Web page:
Supermassive Black Holes: Supermassive Black Holes, the Variable Sky, and Carbon Stars
Paul J. Green
Quasars are extremely luminous galaxies whose cores are inhabited by supermassive blackholes accreting matter from the surrounding environment. The physics of their accretion is poorly understood, but new physical and observational analogies to Galactic ~stellar-mass X-ray binaries hold great promise for tying the physics together a mass range of 100 million, using both multi-wavelength properties and variability from the PanSTARRS survey. I also study the properties of dwarf carbon stars, abundance-enhanced (OK, polluted might be a better word) companions to extinct AGB stars.
Scientific Questions: Do spectral and timing properties
scale all the way from stellar-mass X-ray binaries to quasars? What does this tell us about the difference between their
accretion and environments? In what Galactic population are dwarf carbon stars predominantly found and why? What are the mass limits of recognizable carbon molecular enhancement?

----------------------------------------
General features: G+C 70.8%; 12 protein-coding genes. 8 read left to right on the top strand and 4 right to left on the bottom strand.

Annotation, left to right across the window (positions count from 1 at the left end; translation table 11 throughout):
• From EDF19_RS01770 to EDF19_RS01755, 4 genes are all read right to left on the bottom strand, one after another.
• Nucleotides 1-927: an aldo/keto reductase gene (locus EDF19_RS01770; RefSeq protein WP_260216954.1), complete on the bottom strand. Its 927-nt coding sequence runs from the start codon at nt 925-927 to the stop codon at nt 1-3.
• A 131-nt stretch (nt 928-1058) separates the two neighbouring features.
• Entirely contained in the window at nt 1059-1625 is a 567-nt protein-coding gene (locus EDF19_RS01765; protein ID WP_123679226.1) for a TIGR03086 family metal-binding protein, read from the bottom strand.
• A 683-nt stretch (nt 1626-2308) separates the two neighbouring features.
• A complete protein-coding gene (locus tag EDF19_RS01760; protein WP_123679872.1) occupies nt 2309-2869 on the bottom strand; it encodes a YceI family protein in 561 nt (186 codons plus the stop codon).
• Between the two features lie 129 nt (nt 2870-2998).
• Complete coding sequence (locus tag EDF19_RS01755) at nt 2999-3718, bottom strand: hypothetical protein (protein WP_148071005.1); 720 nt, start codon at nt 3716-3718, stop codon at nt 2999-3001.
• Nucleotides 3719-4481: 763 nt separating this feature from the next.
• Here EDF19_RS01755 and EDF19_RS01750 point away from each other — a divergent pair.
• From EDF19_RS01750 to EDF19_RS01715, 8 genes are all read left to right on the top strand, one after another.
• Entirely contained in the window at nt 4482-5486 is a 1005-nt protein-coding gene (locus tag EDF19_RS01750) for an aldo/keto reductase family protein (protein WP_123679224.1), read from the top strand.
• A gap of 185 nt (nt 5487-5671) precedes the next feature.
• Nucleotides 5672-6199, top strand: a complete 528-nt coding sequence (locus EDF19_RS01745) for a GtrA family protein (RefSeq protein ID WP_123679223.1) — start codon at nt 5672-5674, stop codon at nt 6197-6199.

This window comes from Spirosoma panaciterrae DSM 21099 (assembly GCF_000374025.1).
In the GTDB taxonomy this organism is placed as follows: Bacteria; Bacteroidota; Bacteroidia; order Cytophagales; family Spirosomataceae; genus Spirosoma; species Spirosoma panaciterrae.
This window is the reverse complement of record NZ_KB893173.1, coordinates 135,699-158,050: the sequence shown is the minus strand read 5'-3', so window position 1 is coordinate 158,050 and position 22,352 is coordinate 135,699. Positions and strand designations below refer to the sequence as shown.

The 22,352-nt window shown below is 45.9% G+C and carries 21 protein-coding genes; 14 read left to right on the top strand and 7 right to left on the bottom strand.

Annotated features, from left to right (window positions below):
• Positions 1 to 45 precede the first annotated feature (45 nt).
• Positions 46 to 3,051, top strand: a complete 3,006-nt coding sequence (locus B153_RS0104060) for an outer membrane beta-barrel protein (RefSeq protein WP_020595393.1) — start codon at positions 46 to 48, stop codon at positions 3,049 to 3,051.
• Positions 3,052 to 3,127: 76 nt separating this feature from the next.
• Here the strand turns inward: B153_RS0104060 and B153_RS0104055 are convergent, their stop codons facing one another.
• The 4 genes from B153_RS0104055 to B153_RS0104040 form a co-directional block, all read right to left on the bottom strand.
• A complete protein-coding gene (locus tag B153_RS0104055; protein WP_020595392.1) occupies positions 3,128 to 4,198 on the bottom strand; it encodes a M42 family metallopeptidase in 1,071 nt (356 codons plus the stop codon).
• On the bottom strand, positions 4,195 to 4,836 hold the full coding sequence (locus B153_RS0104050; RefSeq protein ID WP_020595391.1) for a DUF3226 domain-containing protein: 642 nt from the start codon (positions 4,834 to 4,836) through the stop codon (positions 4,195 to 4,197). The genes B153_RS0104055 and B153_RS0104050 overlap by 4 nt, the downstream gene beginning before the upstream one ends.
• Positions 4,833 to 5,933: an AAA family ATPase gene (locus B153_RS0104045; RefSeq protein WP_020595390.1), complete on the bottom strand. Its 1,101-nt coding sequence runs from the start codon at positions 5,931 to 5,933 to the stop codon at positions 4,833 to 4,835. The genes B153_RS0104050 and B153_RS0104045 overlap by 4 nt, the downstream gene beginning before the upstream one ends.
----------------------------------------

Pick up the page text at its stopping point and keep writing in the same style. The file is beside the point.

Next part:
Now that our X-ray and optical imaging survey is
complete, we are emphasizing large sample studies using ChaMP's overlap with the
SDSS. Simulations and detailed completeness estimates allow us to accurately
characterize space density and luminosity function calculations out to high
redshifts. We turn now to the multiwavelength properties of
X-ray-selected AGN. I am PI of a large program to obtain ~100k spectra
of PanSTARRS-selected variables using the BOSS spectrograph on the APO3.5m (SDSS
telescope) starting in 2014. We will study the selection and
properties of variables including both stars and AGN. On the (unrelated) carbon star project, the push to characterize a large sample of SDSS dwarf carbon stars is on. I also wish to hunt through the SDSS for a similar post-mass-transfer type star, which must exit, but has never been seen before.
Other links related to this project